I write comic reviews because I personally find it fun. I analyze stories and comics and movies in my spare time anyway and honestly, the people around me are sick of hearing it. Funneling this into written reviews is good, and I honestly look forward to it. So why did I have to drag my way through TMNT #61? I even have fun analyzing bad fiction, as the unique things that can make a story bad can be at least interesting to talk about, but I read Turtles #61 two days before starting this review, I didn’t like it then, and it’s only settled on my memory worse as the hours passed by. Don’t tell my editor it took me two days to get here. I mean it didn’t. I only got to it now. Because of time stress. Obviously. Don’t fire me.
I had to drag my way through #61 because it’s the worst kind of continuation issue: a boring, overly-wordy re-establishment of the status quo. They’re neither interesting to read nor are they interesting to talk about. The act of reading Turtles #61 reminds me of how it must feel to be the parent of a young child or my girlfriend, being told useless facts about comic minutia ad nauseum with none of the excitement of actually experiencing the work itself.
I’ve been put on record saying that comics are often better when they allow their "in-between" issues to stretch their legs and allow for the comic as a whole to feel more cohesive and well thought out, rather than panicking to make each and every issue an exciting series of climactic events in order to justify its entry fee.
The problem is, however, that this theoretical leg stretching should exist at the service of the plot, in order to give room to the individual moments that are important for feel or atmosphere. There’s not a person on Earth who genuinely wants the famous knight in the archetypal "saving the princess" story to skip over the journey to the dragon’s lair just so we can see the big fight with the dragon. Atmosphere is important. However, one of the most difficult tasks for any writer is to balance the acts of exposition and atmosphere because the two concepts are almost completely incompatible.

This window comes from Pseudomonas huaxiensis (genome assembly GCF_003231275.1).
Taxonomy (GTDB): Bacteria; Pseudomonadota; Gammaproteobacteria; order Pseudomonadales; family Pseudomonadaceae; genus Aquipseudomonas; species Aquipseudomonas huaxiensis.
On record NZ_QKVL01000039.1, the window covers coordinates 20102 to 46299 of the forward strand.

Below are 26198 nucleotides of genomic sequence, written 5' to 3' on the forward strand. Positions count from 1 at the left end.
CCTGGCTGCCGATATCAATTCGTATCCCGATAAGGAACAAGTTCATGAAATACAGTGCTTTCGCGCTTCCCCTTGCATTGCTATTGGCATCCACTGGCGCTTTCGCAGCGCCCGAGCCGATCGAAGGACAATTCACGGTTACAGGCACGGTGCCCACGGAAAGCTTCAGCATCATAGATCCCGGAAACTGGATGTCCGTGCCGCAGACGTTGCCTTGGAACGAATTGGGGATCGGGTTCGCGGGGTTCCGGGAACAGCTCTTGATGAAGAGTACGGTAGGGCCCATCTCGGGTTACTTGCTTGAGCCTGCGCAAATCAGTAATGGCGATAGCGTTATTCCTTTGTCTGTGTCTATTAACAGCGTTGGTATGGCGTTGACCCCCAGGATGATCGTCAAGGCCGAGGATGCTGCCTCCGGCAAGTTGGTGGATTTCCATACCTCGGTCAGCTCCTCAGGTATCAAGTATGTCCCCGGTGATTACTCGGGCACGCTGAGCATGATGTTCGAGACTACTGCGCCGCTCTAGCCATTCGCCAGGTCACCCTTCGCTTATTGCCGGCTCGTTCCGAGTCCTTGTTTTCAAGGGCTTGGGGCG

So answer me this: when an issue has exactly _ continuity points that it needs to exposit before moving on to bigger events, there’s a new gang in town, Alopex is missing, the world is becoming more dangerous, and Mikey is unhappy with how events are unfolding; why on Earth would you spend this much time expositing these things through dialogue? Michelangelo himself comments that the meeting that takes up the vast majority of the issue feels like ‘a stupid war counsel’ and I couldn’t help but agree. The "planning" scene of any war movie is usually very short for the same reason that heist movies usually overlay the monologue of the heist planning over the heist’s execution. Explaining a series of events that is going to come to pass so that you can be informed about them again as they’re happening is very, very boring.
What small bits of character development and recuperation from previous events we receive feels token and unnecessary. The Purple Dragon characters are as boring as they’ve ever been, much like the ancestral God characters, dragging the story and events down with them with their somber, dire attitudes. Master Splinter takes entirely too long to explain to Casey Jones the extremely simple concept of ‘you are going to be very important in coming events.' It’s a complete wash of an issue and the very definition of filler. The ending cliffhanger, the new gang kidnaps a new character who could be dangerous in some vague way, was completely token and served not even to excite readers into buying the next issue, but to in some way resemble other comics that are trying to do that.
There’s a new gang of techno-thugs. Michelangelo’s unhappy. Life is hard. You’re now completely ready for issue #62. Skip this one.
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Teenage Mutant Ninja Turtles #61 Writer: Tom Waltz Artist: David Wachter Colorist: Ronda Pattison Publisher: IDW Publishing Price: $3.99 Format: Ongoing; Print/Digital